Last year I began to transition this little blog out of being all about posture to being about posture, fitness, health and wellbeing. For my seven regular readers, fret not. I’m taking nothing away and have no plans to stop talking about posture, I’m simply continuing to expand into other health areas. In order to do this, I’m going to be trying out some new things, and will delve further into that in the near future.
Meantime, following up my little story about using my Fitbit to find proof I need to get back to work Mondays just to get some rest…
When I was in my 20s, my doctor noted I had slightly elevated blood pressure. He also told me not to worry about it because I also have a fairly low resting heart rate, so it has to push a little harder each time to get the same volume of blood flow.
Fast forward 30 years. On the occasions I’ve checked my resting heart rate, the number always seemed to be in the low 60s. Slow, strong, healthy. Thing is, I’ve always thought there was a problem with the way we take blood pressure and heartrate; in a single 30 second test window. The numbers were always snapshots from that limited time frame, and that time frame comes with at least two problems.
1. What were the input conditions?
What happened just before the doctor checked your heartrate and BP? Were you rushing into the office, hurried, harried and late? Were you sitting calmly for 5 – 10 minutes? Were you frustrated, upset, stressed, because the doctor was running 2 hours late?
Aside: Doctors, your time is NOT more valuable than mine. Nor is it more valuable than a bricklayer’s, a factory worker’s, a stay at home mom’s, or a kindergartener’s. We’re all given a certain number of minutes on this planet, and each of our moments is as valuable to us as yours are to you. So be on fricking time. And if you don’t like hearing that, too bad. I learned it from my (specialist doctor) father, who learned it from his (surgeon) father.
Having said that, my doctor is awesome with this, never more than 5 minutes off the scheduled time.
2. Whenever I was having my BP and heartrate checked, I was intensely aware that it was happening.
That awareness, combined with my ability to control my breathing and consciously slow my heartrate made a true reading impossible. In other words, the observer’s paradox applied to heartrate monitoring.
Yes, Andrew, but what about the Fitbit story?
Fortunately, along the way I got some data independent of the observer (i.e. me). For a couple of years I wore a heartrate monitor to yoga. Laying quietly, relaxing before class, the monitor would give a resting number around 60 and the time frame was long enough for me to forget about the tracking, thus removing the observer’s paradox.
Yes, Andrew, but what about the Fitbit story?
Okay, so then Mrs. Andrew got me the Fitbit, and it shows my heartrate measured in real time. When I’m sitting quietly in a relaxed environment it generally gives me readings between 59 and 65. Since it’s now on me 24/7, I lose my awareness of it, and once again the observer’s paradox is gone.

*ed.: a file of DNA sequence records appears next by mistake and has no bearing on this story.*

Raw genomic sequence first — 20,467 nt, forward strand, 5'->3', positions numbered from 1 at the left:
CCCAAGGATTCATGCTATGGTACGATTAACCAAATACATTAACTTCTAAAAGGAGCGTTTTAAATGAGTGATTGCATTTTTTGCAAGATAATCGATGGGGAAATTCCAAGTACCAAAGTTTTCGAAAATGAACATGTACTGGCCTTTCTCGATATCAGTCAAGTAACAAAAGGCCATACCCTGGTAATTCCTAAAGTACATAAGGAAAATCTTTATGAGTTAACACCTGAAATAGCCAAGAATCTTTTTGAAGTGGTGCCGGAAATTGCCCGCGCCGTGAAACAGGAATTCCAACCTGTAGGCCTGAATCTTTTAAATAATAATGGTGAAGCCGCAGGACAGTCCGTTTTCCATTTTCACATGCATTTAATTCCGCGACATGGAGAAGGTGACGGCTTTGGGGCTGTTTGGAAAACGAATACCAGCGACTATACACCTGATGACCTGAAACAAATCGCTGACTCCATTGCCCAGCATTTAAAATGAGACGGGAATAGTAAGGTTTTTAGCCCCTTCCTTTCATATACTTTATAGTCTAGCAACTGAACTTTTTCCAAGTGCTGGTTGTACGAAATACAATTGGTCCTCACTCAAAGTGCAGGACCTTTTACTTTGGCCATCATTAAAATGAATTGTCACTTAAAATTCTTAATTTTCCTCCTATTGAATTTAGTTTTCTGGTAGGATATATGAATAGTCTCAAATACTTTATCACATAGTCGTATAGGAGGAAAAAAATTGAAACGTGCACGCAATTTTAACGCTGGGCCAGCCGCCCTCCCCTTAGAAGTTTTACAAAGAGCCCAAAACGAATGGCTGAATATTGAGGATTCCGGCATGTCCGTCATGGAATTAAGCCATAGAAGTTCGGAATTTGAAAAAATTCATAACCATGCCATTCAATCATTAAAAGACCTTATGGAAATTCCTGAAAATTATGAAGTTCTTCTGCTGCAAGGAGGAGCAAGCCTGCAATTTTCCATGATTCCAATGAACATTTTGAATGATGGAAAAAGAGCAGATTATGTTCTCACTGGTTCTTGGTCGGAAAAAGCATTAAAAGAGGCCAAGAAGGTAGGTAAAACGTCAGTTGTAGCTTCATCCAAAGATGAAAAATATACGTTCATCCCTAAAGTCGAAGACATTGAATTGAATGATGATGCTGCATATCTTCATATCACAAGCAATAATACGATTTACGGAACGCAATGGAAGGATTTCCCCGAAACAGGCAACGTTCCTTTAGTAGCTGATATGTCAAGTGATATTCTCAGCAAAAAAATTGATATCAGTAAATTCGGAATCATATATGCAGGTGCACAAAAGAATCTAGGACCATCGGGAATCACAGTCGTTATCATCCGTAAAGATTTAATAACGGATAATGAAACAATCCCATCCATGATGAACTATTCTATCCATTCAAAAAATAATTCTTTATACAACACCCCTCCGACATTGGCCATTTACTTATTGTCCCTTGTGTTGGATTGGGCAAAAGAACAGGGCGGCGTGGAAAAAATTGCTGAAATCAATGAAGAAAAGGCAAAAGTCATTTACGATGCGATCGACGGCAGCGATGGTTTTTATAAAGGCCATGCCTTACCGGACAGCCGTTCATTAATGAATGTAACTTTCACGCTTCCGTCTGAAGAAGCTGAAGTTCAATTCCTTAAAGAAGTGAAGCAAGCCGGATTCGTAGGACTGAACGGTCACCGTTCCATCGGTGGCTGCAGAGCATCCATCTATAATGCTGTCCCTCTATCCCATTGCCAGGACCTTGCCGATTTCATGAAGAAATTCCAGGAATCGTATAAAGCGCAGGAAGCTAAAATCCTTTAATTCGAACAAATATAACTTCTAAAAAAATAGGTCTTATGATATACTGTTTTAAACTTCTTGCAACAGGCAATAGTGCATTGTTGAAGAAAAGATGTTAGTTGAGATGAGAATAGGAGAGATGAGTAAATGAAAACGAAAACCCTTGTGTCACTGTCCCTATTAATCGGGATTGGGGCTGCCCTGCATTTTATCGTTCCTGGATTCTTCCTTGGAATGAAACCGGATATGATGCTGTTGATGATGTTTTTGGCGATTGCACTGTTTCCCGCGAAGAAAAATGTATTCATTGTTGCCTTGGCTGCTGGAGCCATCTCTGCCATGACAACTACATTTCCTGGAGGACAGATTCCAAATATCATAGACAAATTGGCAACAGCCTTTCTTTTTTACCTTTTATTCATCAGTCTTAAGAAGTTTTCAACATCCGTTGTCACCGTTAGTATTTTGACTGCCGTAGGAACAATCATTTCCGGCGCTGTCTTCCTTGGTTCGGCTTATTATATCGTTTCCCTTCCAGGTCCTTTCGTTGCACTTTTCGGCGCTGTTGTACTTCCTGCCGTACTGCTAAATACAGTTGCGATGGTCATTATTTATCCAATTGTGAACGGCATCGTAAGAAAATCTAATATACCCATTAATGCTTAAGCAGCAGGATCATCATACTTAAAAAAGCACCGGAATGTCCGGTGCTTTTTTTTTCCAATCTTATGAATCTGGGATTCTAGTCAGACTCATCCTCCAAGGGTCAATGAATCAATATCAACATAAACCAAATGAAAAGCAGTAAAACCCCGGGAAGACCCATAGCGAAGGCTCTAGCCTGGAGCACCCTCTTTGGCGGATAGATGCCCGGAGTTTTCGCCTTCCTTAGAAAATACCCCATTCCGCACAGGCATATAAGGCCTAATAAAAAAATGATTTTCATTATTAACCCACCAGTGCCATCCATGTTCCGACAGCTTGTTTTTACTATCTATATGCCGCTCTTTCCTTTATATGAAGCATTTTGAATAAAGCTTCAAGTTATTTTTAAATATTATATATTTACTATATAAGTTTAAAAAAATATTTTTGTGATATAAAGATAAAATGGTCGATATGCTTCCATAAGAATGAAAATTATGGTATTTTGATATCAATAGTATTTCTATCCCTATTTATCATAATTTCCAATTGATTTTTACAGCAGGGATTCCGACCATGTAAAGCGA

Well, recently my new doctor noted that I have slightly elevate blood pressure and a low heart rate. Worried about the elevated Systolic (top) number, she ordered a longer test, which showed three interesting things.
1. Input conditions DO matter.
When I sat down for the test my heartrate was 75. I’d been rushing to get to the appointment on time, and had no time to sit and relax to let the number fall back to resting.
Aside: patients, you’re not the only one who’s going to see the doctor today. They have a schedule to keep and swore an oath to help you. If you’re late, you back up their office and screw up the patients behind you. So be on fricking time.
2. It stabilized at 59 for most of the test.
I like my Fitbit, but there seems to be a problem with the resting heart rate algorithm. It gives my resting rate anywhere between 63 and 66 where the doctor’s equipment gave 59. Which am I to trust, my watch, or my doctor’s purpose designed, very expensive diagnostic equipment? Have I ever mentioned my father is a doctor (and I’m an engineer, oddly enough in medical device design)? Yeah, Imma trust the doctor’s purpose-designed diagnostic equipment over my smartwatch.
3. That resting heart rate of approximately 60 has been remarkably stable for my entire adult life.
Huh. It’s almost as if incorporating regular, vigorous exercise into your life’s routines leads to healthy, persistent changes.
So now, as with my thought’s on my sedentary work life, my right opinion about my heartrate has (with data and the application of reason) been converted the knowledge. I now know I have a pretty darned healthy heart, and a fairly low resting heart rate.
Unfortunately, I’m starting to develop the knowledge that I’ve got mild systolic hypertension. But more on that later.